The BH team played their cards really well, knowing I couldn’t possibly chase them all. All I could do was ride as smartly as I could to make sure I stayed in contention.
After the short mountain time trial to Alto Naranco, near Oviedo, I was up to second overall but Cubino still led by more than two minutes. Worryingly, he was showing few signs of weakness.
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The 13th stage, to the ski station at Cerler was make or break. It was then I knew I could win the Vuelta. Cubino finally cracked, although he kept hold of the yellow jersey. So too did Pino, but there was now a third of the BH riders to watch. Anselmo Fuerte leapfrogged me, pushing me down to third overall. However, I was only 33 seconds adrift.
I knew the race would be decided in the time trial but the Vuelta could be very unpredictable, as Robert Millar found in 1985, when he was ambushed by a Spanish coalition right near the end of the race, which cost him a certain victory.
Stage 16 to Albacete was a day to be wary. Every time we went to Albacete the same thing happened. It was like the wild west. The whole area was like a desert. The bunch would get about 30 kilometres from the town and the wind would pick up until the cactus plants and bushes were blowing sideways.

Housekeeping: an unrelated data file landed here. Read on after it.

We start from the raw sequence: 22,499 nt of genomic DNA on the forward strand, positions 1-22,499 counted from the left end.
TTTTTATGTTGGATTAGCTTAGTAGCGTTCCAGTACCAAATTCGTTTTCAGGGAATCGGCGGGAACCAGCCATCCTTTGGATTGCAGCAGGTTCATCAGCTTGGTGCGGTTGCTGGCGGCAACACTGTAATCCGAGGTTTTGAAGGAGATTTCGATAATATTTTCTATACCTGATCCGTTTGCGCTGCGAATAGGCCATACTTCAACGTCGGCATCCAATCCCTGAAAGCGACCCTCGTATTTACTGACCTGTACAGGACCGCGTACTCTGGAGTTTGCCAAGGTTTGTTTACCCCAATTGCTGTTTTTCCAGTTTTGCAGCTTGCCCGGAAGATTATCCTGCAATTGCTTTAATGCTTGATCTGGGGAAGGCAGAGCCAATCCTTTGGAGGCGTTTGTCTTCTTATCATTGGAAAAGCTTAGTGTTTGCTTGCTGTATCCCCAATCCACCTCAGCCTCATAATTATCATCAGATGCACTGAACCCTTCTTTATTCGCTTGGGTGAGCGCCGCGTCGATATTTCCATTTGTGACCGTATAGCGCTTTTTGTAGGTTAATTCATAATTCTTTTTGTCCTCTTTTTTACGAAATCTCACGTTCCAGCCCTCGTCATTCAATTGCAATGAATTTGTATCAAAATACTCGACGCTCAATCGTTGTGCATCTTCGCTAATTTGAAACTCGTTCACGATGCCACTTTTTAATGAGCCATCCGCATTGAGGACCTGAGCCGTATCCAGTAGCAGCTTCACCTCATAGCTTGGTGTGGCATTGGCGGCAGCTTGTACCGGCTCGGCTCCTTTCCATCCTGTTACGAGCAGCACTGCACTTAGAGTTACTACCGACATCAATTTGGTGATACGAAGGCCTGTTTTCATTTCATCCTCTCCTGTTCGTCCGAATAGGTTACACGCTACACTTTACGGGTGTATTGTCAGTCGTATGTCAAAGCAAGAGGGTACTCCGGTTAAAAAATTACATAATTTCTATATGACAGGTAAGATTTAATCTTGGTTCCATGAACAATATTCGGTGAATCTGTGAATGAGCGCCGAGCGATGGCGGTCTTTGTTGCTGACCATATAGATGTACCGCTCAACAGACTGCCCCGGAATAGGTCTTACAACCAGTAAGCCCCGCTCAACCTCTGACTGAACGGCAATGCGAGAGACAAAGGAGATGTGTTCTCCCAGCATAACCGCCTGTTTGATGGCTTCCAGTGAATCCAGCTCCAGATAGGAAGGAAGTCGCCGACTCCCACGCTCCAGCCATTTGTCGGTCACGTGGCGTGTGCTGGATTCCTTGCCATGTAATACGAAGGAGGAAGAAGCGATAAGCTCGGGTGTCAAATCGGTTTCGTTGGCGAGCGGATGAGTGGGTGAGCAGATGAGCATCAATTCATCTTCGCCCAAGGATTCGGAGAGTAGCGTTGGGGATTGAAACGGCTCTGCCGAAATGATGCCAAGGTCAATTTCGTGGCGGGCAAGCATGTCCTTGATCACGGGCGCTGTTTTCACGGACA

The crosswinds made everyone nervous but I was always quite comfortable riding in those conditions because it was just like the weather we had during the Belgian Classics.
It’s fair to say the Spanish riders were not so happy. They didn’t know where they should position themselves in the bunch so they were vulnerable.
The wind cut the bunch to ribbons. There were groups of riders scattered all across the plains and the crosswind was so strong it was almost impossible to close the gaps.
Fuerte managed to hang on at the front, but Cubino got caught the wrong side of a split. So Fuerte took the overall lead, making me even more confident of victory, because he was not going to match me in the time trial.
In normal circumstances, I’d have been certain of beating by Fuerte by the 22 seconds I needed in the time trial, but I didn’t want to take anything for granted. There was nothing technical about the course, so I just put it in a big gear and gave it everything. I beat Fuerte by almost two minutes and the Vuelta was mine.
Riding into Madrid on the final day with the yellow jersey on my back was a special moment. Louis Knorr, the boss of the Kas soft drinks company, was a cycling fanatic and he was very happy that I’d been able to win the Vuelta for him. Louis died later that summer, while we were racing the Tour de France, so I was especially pleased to have been able to win the Vuelta for him before he died.
Hunger, by Sean Kelly, is published by Peloton Publishing and is available in hardback.